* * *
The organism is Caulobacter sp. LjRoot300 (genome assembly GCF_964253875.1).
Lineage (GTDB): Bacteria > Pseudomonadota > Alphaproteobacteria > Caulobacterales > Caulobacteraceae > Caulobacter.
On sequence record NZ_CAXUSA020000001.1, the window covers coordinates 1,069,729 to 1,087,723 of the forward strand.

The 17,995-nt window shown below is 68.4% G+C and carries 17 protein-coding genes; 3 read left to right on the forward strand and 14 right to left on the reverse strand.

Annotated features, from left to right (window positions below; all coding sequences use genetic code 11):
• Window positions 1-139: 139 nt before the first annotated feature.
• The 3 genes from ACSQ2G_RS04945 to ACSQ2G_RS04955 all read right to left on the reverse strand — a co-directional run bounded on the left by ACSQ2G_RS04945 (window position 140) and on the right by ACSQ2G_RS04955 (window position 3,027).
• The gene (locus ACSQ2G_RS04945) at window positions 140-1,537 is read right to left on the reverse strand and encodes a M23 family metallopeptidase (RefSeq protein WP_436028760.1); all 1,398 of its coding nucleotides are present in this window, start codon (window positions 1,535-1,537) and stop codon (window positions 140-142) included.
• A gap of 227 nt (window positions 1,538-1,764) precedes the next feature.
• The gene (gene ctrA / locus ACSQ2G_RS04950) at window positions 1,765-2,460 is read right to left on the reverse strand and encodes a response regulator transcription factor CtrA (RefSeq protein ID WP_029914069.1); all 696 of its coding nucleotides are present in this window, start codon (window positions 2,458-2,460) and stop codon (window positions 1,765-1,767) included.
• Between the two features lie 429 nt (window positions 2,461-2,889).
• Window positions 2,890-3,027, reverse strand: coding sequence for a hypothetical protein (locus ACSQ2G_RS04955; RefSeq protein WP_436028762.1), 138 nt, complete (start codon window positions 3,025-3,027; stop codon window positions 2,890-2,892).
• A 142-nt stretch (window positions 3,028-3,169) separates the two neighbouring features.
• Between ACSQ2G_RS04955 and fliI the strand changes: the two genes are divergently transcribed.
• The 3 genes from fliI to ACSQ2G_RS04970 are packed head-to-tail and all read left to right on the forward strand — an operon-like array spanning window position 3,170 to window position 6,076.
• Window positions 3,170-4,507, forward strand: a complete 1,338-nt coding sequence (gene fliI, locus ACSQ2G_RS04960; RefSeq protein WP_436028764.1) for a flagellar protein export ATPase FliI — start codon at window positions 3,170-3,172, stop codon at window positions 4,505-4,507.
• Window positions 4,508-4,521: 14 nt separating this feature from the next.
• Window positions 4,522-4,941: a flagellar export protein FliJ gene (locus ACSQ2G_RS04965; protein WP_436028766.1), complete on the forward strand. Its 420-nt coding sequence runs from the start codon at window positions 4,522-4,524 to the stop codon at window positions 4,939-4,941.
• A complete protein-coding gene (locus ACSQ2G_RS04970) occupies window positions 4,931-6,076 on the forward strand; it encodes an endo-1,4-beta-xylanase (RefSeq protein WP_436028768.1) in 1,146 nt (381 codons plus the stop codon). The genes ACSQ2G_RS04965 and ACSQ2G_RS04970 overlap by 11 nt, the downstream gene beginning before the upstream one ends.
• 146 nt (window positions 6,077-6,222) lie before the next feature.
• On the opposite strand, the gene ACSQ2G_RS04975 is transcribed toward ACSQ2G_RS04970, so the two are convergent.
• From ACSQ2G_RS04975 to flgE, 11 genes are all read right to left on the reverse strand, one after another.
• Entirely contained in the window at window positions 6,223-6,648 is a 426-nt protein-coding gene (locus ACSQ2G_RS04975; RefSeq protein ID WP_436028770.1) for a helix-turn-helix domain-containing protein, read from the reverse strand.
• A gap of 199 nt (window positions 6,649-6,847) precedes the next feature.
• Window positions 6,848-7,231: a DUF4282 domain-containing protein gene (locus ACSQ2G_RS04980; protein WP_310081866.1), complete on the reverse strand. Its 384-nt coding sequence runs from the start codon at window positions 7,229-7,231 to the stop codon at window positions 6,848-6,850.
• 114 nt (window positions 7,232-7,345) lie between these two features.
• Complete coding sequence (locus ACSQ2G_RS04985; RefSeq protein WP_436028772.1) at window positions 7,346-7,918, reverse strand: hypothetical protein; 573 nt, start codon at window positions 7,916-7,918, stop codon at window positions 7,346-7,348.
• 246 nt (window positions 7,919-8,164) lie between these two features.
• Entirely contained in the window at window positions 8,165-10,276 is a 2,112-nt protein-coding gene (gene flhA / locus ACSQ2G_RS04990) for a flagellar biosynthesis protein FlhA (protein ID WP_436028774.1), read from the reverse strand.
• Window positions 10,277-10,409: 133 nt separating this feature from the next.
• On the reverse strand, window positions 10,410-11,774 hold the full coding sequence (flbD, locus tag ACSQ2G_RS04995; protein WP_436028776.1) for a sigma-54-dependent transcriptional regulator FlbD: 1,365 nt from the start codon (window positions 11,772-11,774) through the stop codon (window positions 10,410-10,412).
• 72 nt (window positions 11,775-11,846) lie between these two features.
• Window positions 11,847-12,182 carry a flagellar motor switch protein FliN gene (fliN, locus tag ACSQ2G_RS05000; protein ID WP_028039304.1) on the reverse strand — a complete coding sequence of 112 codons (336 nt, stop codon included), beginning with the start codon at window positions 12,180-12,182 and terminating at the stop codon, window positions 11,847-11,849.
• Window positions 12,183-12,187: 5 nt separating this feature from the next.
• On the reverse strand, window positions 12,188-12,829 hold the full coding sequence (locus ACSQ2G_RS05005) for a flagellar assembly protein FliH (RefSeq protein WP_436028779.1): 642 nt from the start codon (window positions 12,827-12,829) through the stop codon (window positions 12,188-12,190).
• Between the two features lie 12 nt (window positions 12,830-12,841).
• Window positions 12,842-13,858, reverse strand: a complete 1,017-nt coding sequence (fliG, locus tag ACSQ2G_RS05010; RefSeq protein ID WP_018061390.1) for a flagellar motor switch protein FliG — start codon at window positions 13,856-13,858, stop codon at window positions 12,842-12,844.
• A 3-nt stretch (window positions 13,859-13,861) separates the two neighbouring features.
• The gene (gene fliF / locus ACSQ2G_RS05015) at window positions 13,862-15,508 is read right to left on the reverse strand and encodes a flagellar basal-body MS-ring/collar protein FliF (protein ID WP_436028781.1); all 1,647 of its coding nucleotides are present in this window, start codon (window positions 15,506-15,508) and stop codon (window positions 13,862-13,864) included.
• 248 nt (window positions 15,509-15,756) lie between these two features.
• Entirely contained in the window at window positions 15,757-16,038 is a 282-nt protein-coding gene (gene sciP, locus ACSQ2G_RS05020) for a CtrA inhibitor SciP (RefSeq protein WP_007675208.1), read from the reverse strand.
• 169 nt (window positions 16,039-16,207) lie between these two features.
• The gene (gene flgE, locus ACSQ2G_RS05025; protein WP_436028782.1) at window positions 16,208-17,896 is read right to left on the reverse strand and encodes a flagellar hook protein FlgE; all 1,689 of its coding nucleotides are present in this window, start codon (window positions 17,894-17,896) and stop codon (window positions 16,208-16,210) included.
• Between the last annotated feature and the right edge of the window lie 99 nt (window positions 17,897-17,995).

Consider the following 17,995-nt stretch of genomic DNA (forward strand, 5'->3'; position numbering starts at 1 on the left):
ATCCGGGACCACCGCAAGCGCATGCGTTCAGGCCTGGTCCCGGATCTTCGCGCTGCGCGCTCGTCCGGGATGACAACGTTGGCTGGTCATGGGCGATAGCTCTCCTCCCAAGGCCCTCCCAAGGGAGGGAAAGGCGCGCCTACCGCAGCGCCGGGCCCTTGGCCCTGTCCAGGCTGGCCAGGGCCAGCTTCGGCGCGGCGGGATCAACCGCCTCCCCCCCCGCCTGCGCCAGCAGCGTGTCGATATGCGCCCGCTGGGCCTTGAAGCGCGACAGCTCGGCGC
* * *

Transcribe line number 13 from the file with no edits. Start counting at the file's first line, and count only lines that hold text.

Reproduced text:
• A 142-nt stretch (window positions 3,028-3,169) separates the two neighbouring features.